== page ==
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AFRL Tests 3D-Printed Rocket Engine Thrust Chamber

Additive manufacturing

AFRL Tests 3D-Printed Rocket Engine Thrust Chamber

The Air Force Research Laboratory’s Rocket Propulsion Division has tested a single-block rocket-engine thrust chamber built using an additive manufacturing process called laser powder directed energy deposition.

Javier Urzay, chief of the Combustion Devices Branch within the division, said the DED can produce 7 ft tall parts as it provides “the largest build box volume for hardware to date.”

The 3D printing process features the laser bed fusion capability, produces less material waste and enables engineers to perform alloy blending experiments to create multi-alloy builds that could improve the strength, weight and performance of spacecraft engines, AF .mil reported.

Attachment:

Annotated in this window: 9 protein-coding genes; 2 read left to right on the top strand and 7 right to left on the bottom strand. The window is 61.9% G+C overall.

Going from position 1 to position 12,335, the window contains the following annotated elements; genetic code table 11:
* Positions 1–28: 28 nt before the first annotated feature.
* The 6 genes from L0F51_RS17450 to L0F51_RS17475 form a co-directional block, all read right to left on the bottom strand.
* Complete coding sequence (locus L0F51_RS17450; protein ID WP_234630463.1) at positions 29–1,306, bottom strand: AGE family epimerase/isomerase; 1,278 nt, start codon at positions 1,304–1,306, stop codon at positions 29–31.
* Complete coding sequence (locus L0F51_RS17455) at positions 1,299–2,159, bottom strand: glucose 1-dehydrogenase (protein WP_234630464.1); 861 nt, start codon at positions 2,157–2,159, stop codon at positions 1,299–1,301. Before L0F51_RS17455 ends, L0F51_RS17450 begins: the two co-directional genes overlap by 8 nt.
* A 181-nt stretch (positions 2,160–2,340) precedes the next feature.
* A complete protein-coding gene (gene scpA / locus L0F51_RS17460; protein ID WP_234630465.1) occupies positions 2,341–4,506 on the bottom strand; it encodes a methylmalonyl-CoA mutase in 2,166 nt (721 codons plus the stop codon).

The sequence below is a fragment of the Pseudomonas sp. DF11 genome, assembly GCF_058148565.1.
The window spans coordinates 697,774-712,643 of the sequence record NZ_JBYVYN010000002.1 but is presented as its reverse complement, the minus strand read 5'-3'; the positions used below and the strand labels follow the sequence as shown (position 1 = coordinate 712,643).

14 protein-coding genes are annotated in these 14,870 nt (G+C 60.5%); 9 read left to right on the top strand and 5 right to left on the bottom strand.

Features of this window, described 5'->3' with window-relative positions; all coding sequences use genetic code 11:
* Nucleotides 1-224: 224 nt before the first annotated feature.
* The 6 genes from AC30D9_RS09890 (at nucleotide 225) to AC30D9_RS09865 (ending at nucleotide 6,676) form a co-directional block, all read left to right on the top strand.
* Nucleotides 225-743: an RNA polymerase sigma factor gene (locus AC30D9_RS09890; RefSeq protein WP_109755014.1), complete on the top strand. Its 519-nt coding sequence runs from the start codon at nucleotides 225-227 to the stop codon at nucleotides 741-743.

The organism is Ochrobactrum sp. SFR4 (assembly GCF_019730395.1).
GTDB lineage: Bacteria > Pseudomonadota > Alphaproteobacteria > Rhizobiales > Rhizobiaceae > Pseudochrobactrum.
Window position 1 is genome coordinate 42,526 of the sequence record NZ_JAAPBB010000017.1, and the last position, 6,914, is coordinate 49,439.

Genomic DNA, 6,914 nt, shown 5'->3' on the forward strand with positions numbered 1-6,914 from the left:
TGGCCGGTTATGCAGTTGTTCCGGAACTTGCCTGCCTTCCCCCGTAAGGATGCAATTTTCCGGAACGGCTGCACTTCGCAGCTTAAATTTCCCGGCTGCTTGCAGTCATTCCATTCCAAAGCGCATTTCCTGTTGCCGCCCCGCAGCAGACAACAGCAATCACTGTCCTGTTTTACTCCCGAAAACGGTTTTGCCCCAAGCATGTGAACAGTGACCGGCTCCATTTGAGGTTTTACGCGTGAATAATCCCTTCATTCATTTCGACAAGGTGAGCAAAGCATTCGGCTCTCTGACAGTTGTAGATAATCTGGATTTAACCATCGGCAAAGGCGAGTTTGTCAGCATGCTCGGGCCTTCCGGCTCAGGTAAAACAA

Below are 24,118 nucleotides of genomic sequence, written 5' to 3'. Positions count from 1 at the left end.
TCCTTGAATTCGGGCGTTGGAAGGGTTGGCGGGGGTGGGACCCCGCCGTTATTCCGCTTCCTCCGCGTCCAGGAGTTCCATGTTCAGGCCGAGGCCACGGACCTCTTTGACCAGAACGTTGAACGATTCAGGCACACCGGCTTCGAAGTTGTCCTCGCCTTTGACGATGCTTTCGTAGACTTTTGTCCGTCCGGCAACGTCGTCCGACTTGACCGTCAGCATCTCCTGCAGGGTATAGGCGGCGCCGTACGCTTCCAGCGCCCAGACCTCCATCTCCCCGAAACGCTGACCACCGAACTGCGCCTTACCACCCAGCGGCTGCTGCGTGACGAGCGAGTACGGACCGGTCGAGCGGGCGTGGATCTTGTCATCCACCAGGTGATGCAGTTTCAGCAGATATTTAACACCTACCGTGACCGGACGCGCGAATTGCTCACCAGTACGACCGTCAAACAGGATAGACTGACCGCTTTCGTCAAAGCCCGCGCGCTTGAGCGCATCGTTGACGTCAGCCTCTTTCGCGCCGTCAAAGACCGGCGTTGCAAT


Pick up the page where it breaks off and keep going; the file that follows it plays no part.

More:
Exploring additive manufacturing methods is part of the AFRL’s initiative to address the challenges that come with developing components designed to operate in harsh conditions.

The AFRL also aims to promote the adoption of the production process by the rocket propulsion industry and government laboratories, citing how the technology can accelerate production through automated manufacturing processes and build parts with 3D shapes and internal features.

According to Urzay, his office worked with multiple industrial partners and government organizations to enable additive manufacturing for rocket engines.

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Tags: 3D printing additive manufacturing AFRL Defense and Intelligence Javier Urzay powder directed energy deposition rocket engines Rocket Propulsion Division US Air Force